His own diminishing France back to its borders of 1792. A true son of the French Revolution would have concerned himself with ensuring the prosperity of the French, not be concerned with expanding an empire, thereby supporting the position the Napoleon is more accurately described and depicted as a dictator than as a son of the Revolution. Many of the civil and domestic liberties that the revolution had promised were swiftly taken away once Napoleon was in power. Although women had few rights before Napoleon, they had even fewer while he was in power.
They occupied marital, mommies, and maternal spaces in society and could not act freely or independently (Doc 3). Napoleon also used propaganda throughout France to establish his dictatorship. He made the people think he was supporting the church and that only he could properly rule France. The French believed it was God’s will for Napoleon to rule even though Napoleon issued the Civil Constitution of 1804 which limited papal power and allowed him to pick bishops (Doc 7). He also used propaganda to make people believe other opinions were wrong and that those who opposed him should ii (Doc 10).
Napoleon said that those who disagree should be prosecuted for their opinion (Doc 11). His greatest tool of all to ensure the throne was the creation of plebiscites. These were votes castes by French people which would give them the option for a new ruler or to continue to have Napoleon. Many people feared to vote against Napoleon due to the consequences of dissent. Whether through covert acts such as that or overt acts such as his inquisitions, Napoleon made it clear that those who stood opposed to his would meet an unfortunate demise, thereby proving to be ore of a dictator than son of the Revolution.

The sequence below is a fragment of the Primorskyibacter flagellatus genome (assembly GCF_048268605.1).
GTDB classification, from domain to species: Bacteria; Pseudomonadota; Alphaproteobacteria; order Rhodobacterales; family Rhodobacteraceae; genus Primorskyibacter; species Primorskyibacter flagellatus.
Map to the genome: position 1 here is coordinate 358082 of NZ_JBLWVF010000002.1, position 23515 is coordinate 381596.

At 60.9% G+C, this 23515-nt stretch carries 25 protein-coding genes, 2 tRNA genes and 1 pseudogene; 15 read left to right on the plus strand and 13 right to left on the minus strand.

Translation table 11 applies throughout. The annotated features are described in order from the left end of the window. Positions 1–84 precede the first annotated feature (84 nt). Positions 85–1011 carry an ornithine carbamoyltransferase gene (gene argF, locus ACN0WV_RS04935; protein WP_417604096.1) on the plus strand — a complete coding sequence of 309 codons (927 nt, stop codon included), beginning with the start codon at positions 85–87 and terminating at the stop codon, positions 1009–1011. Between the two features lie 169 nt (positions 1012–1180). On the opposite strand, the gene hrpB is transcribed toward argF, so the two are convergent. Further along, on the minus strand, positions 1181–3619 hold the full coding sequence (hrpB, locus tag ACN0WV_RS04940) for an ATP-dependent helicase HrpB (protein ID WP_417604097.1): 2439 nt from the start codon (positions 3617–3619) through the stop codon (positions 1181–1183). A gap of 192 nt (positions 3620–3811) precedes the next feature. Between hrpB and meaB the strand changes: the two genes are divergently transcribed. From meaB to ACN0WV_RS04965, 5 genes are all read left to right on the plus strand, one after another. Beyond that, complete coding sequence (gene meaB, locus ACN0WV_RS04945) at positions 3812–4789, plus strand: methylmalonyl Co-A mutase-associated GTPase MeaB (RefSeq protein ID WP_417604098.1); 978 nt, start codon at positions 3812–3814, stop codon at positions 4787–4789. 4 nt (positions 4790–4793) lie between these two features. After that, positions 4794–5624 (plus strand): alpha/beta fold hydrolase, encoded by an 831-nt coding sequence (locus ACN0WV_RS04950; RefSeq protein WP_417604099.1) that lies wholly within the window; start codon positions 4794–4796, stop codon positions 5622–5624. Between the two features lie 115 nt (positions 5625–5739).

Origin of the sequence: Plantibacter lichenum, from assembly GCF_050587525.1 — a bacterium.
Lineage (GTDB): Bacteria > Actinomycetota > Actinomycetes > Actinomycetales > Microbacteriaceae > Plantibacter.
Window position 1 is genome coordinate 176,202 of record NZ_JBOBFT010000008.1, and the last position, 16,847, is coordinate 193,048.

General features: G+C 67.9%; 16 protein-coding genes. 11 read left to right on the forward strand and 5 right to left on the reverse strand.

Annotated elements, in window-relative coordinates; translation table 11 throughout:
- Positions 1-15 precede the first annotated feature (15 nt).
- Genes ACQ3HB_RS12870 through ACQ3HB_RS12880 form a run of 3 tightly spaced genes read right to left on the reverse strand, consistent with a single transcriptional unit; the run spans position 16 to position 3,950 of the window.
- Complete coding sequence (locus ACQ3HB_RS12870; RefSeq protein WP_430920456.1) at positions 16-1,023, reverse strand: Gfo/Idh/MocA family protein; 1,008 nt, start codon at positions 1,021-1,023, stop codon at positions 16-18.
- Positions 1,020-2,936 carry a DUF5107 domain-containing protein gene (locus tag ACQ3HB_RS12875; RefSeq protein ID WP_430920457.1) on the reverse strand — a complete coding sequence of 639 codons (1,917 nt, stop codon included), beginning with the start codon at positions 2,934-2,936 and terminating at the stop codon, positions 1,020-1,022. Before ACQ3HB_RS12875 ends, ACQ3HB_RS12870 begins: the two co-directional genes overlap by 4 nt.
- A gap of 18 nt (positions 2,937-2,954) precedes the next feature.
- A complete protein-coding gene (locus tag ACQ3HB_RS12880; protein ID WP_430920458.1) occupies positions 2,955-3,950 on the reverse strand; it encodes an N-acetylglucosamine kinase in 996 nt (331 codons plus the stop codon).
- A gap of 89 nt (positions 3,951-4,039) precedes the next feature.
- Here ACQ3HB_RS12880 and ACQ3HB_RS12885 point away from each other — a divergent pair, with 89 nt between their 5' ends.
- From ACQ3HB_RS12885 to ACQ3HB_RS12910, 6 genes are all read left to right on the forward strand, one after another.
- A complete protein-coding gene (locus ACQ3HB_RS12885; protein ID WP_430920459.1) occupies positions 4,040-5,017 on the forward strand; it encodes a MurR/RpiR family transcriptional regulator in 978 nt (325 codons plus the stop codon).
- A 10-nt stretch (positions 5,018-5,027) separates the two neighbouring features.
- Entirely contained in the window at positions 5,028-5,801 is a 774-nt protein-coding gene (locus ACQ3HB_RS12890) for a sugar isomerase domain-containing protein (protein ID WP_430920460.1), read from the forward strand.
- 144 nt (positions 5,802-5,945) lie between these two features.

Napoleon also made sure to suppress any form of internal dissent among his people. He began by simply suppressing the most actively opposed minorities and moved from there (Doc 1). He also suppressed women by destroying all liberal revolutionary groups formed (Doc 3). Many people were too scared to even think about a republic or any opinion different than Napoleon’s for that matter (Doc 4). He instilled fear among the people in order to ensure peace. He used propaganda once again to make some people believe that anyone against his ideas should be sent to eternal damnation (Doc 7).
Napoleon even rid any and all signs of uprisings. He made sure that the seed for rebellion wasn’t planted anywhere. Spain became a major example of this process (Doc 12). He also issued the use of a secret police to do his bidding without involvement of the law. He took out his major competition, the Jacobin, quickly and quietly to maintain uninterrupted power. Finally, he really showed the meaning of the phrase “power corrupts and absolute power corrupts absolutely'(Doc 13). His power led too corrupt France and a new beginning.
As demonstrated through his constant and continuous effort to suppress enemies to his reign, Napoleon clearly showed himself not to be a son of the Revolution but rather a Dictator hell-bent on preserving his reign. Although his appearance led many to believe he was all for the revolution, Napoleon was a dictator. He took power for himself, rejected it for others, used propaganda, and dominated Europe. He became too engulfed in portraying himself as a brilliant, tough leader rather than focusing on France’s well-being and needs. Absolutely no truth or facts.
A thorough examination of Napoleon’s reign most clearly show a man committed to Revolution not because he believed in its ideals but rather because he saw it as a means to acquire personal power. He reinforced his power through brute force, both internationally through foreign conquests, as well as domestically through suppression of people’s rights and liberties and suppression of dissent to his rule. Napoleon may have once been or at least appeared to be a son of the revolution but he was undoubtedly during his reign a dictator at heart.